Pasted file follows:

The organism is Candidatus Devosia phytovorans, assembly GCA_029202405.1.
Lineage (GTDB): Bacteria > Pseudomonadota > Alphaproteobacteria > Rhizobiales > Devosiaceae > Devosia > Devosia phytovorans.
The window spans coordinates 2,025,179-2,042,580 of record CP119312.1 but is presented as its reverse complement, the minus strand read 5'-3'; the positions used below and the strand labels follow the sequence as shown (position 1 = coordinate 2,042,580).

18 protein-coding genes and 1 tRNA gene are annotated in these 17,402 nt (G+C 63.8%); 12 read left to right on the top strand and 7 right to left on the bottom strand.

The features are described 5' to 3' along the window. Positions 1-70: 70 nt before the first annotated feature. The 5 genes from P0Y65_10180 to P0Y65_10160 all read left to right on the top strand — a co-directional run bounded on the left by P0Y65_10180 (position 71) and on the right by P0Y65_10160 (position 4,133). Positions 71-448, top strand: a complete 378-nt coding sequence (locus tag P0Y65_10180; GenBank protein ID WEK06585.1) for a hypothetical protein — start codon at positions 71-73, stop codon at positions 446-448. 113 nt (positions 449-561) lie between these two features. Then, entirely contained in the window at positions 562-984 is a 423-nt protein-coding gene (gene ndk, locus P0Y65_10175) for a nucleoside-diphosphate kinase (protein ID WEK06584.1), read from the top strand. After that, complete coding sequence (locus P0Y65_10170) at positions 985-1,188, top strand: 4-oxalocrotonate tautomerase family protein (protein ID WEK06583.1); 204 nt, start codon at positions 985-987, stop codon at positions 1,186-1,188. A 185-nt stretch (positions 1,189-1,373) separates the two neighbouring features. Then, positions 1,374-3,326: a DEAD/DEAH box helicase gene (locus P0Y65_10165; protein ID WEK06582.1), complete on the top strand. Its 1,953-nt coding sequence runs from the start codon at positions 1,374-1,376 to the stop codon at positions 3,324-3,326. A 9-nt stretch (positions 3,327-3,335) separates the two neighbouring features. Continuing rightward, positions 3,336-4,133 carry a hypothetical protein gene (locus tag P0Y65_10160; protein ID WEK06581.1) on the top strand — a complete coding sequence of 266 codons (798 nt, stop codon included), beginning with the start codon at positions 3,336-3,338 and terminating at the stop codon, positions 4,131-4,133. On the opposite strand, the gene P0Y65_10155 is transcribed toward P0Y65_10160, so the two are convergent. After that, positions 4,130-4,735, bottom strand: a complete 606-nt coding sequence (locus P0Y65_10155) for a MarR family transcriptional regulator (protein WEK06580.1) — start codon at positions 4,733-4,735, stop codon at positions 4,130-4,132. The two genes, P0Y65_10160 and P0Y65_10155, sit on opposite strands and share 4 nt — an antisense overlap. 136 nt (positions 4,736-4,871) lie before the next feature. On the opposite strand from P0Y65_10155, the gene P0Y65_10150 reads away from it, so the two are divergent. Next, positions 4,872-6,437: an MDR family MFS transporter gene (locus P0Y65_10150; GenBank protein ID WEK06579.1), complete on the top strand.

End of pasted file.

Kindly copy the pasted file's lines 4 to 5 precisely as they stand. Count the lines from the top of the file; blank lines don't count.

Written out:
18 protein-coding genes and 1 tRNA gene are annotated in these 17,402 nt (G+C 63.8%); 12 read left to right on the top strand and 7 right to left on the bottom strand.

The features are described 5' to 3' along the window. Positions 1-70: 70 nt before the first annotated feature. The 5 genes from P0Y65_10180 to P0Y65_10160 all read left to right on the top strand — a co-directional run bounded on the left by P0Y65_10180 (position 71) and on the right by P0Y65_10160 (position 4,133). Positions 71-448, top strand: a complete 378-nt coding sequence (locus tag P0Y65_10180; GenBank protein ID WEK06585.1) for a hypothetical protein — start codon at positions 71-73, stop codon at positions 446-448. 113 nt (positions 449-561) lie between these two features. Then, entirely contained in the window at positions 562-984 is a 423-nt protein-coding gene (gene ndk, locus P0Y65_10175) for a nucleoside-diphosphate kinase (protein ID WEK06584.1), read from the top strand. After that, complete coding sequence (locus P0Y65_10170) at positions 985-1,188, top strand: 4-oxalocrotonate tautomerase family protein (protein ID WEK06583.1); 204 nt, start codon at positions 985-987, stop codon at positions 1,186-1,188. A 185-nt stretch (positions 1,189-1,373) separates the two neighbouring features. Then, positions 1,374-3,326: a DEAD/DEAH box helicase gene (locus P0Y65_10165; protein ID WEK06582.1), complete on the top strand. Its 1,953-nt coding sequence runs from the start codon at positions 1,374-1,376 to the stop codon at positions 3,324-3,326. A 9-nt stretch (positions 3,327-3,335) separates the two neighbouring features. Continuing rightward, positions 3,336-4,133 carry a hypothetical protein gene (locus tag P0Y65_10160; protein ID WEK06581.1) on the top strand — a complete coding sequence of 266 codons (798 nt, stop codon included), beginning with the start codon at positions 3,336-3,338 and terminating at the stop codon, positions 4,131-4,133. On the opposite strand, the gene P0Y65_10155 is transcribed toward P0Y65_10160, so the two are convergent. After that, positions 4,130-4,735, bottom strand: a complete 606-nt coding sequence (locus P0Y65_10155) for a MarR family transcriptional regulator (protein WEK06580.1) — start codon at positions 4,733-4,735, stop codon at positions 4,130-4,132. The two genes, P0Y65_10160 and P0Y65_10155, sit on opposite strands and share 4 nt — an antisense overlap. 136 nt (positions 4,736-4,871) lie before the next feature. On the opposite strand from P0Y65_10155, the gene P0Y65_10150 reads away from it, so the two are divergent. Next, positions 4,872-6,437: an MDR family MFS transporter gene (locus P0Y65_10150; GenBank protein ID WEK06579.1), complete on the top strand.